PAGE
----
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Over the past century, essential nutrient deficiencies have dramatically decreased, many infectious diseases have been conquered, and the majority of the U.S. population can now anticipate a long and productive life. However, as infectious disease rates have dropped, the rates of noncommunicable diseases—specifically, chronic diet-related diseases—have risen, due in part to changes in lifestyle behaviors. A history of poor eating and physical activity patterns have a cumulative effect and have contributed to significant nutrition- and physical activity-related health challenges that now face the U.S. population. About half of all American adults—117 million individuals—have one or more preventable chronic diseases, many of which are related to poor quality eating patterns and physical inactivity. These include cardiovascular disease, high blood pressure, type 2 diabetes, some cancers, and poor bone health. More than two-thirds of adults and nearly one-third of children and youth are overweight or obese. These high rates of overweight and obesity and chronic disease have persisted for more than two decades and come not only with increased health risks, but also at high cost. In 2008, the medical costs associated with obesity were estimated to be $147 billion. In 2012, the total estimated cost of diagnosed diabetes was $245 billion, including $176 billion in direct medical costs and $69 billion in decreased productivity.[1]

Table I-1 describes the high rates of nutrition- and physical activity-related chronic diseases and their related risk factors. These diseases affect all ages—children, adolescents, adults, and older adults—though rates vary by several factors, including race/ethnicity, income status, and body weight status.

Table I-1. Facts About Nutrition- and Physical Activity-Related Health Conditions in the United States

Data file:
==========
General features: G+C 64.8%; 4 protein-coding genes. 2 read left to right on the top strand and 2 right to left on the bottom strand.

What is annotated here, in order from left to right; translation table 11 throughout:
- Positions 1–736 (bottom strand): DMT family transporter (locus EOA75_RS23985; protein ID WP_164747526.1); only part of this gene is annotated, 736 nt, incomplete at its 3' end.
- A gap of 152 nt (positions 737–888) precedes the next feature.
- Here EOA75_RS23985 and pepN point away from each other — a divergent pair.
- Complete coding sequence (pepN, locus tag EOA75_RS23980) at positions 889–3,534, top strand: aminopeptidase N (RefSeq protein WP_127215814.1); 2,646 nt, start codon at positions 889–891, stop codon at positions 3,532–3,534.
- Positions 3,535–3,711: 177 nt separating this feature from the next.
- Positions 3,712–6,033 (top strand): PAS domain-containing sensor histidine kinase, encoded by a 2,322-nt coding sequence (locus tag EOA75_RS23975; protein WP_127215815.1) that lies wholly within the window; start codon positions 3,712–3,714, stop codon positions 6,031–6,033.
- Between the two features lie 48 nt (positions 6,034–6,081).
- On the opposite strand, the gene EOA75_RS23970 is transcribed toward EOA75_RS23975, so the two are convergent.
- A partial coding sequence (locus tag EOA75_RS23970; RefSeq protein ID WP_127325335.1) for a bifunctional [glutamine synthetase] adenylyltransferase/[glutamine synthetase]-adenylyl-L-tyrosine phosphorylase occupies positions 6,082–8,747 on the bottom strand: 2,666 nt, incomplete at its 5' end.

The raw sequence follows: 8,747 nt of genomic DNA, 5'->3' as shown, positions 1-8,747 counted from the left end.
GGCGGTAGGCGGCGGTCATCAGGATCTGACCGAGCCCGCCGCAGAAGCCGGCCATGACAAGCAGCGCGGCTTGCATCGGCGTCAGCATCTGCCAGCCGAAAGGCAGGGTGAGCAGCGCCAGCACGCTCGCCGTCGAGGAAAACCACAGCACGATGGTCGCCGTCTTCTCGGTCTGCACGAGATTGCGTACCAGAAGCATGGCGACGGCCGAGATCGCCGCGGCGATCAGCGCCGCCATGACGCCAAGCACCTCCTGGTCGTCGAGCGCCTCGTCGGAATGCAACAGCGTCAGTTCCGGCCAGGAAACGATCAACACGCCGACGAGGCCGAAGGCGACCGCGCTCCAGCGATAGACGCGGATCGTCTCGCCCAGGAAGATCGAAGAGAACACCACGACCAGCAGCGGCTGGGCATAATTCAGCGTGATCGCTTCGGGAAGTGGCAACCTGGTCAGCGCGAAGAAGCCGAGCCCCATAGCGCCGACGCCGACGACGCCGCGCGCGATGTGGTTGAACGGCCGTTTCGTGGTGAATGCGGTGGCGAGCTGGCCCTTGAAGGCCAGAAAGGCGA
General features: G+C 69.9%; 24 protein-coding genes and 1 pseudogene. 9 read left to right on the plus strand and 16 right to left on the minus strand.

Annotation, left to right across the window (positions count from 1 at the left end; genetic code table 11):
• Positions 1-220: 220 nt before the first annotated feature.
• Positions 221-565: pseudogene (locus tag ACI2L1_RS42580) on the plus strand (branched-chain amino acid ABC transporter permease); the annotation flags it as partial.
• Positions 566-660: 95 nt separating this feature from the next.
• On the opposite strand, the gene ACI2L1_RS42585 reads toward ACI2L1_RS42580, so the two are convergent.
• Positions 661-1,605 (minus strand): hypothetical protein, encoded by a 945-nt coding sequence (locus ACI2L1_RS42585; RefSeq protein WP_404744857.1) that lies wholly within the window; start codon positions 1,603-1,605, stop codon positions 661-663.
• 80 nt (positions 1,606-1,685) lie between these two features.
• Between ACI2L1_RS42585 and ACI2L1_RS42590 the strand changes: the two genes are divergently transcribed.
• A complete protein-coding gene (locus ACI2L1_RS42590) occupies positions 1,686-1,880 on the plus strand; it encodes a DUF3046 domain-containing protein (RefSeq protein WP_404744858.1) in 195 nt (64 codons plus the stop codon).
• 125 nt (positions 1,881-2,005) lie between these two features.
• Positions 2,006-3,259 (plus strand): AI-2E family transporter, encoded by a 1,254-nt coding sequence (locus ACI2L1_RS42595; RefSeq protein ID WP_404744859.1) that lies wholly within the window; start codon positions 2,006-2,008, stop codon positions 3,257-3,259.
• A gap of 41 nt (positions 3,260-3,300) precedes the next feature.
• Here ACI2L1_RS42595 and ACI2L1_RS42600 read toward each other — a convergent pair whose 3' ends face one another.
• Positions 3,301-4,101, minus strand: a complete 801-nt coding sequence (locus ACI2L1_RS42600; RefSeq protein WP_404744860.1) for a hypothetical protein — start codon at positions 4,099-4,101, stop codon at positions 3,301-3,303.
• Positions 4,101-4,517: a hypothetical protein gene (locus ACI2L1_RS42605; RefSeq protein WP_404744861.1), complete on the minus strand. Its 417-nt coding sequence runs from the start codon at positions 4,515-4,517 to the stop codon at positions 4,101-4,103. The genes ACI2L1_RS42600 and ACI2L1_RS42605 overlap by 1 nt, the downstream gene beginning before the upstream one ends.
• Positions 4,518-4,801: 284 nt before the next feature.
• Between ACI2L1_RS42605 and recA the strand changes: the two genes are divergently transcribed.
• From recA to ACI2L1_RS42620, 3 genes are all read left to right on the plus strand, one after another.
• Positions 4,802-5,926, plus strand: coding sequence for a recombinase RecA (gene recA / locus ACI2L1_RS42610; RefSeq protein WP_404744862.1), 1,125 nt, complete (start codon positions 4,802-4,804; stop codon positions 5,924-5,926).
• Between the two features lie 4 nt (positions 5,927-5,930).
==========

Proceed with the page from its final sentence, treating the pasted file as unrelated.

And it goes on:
Health Condition Facts

Overweight and Obesity

  • For more than 25 years, more than half of the adult population has been overweight or obese.
  • Obesity is most prevalent in those ages 40 years and older and in African American adults, and is least prevalent in adults with highest incomes.
  • Since the early 2000s, abdominal obesitya has been present in about half of U.S. adults of all ages. Prevalence is higher with increasing age and varies by sex and race/ethnicity.
  • In 2009-2012, 65% of adult females and 73% of adult males were overweight or obese.
  • In 2009-2012, nearly one in three youth ages 2 to 19 years were overweight or obese.

Cardiovascular Disease (CVD) and Risk Factors:

  • Coronary heart disease
  • Stroke
  • Hypertension
  • High total blood cholesterol
  • In 2010, CVD affected about 84 million men and women ages 20 years and older (35% of the population).
  • In 2007-2010, about 50% of adults who were normal weight, and nearly three-fourths of those who were overweight or obese, had at least one cardiometabolic risk factor (i.e., high blood pressure, abnormal blood lipids, smoking, or diabetes).
  • Rates of hypertension, abnormal blood lipid profiles, and diabetes are higher in adults with abdominal obesity.
  • In 2009-2012, almost 56% of adults ages 18 years and older had either prehypertension (27%) or hypertension (29%).b
  • In 2009-2012, rates of hypertension among adults were highest in African Americans (41%) and in adults ages 65 years and older (69%).
  • In 2009-2012, 10% of children ages 8 to 17 years had either borderline hypertension (8%) or hypertension (2%).c
  • In 2009-2012, 100 million adults ages 20 years or older (53%) had total cholesterol levels ≥200 mg/dL; almost 31 million had levels ≥240 mg/dL.
  • In 2011-2012, 8% of children ages 8 to 17 years had total cholesterol levels ≥200 mg/dL.


  • In 2012, the prevalence of diabetes (type 1 plus type 2) was 14% for men and 11% for women ages 20 years and older (more than 90% of total diabetes in adults is type 2).
  • Among children with type 2 diabetes, about 80% were obese.


  • Breast cancer
  • Colorectal cancer
  • Breast cancer is the third leading cause of cancer death in the United States.
  • In 2012, an estimated 3 million women had a history of breast cancer.
  • Colorectal cancer is the second leading cause of cancer death in the United States.
  • In 2012, an estimated 1.2 million adult men and women had a history of colorectal cancer.

Bone Health

  • A higher percent of women are affected by osteoporosis (15%) and low bone mass (51%) than men (about 4% and 35%, respectively).
  • In 2005-2010, approximately 10 million (10%) adults ages 50 years and older had osteoporosis and 43 million (44%) had low bone mass.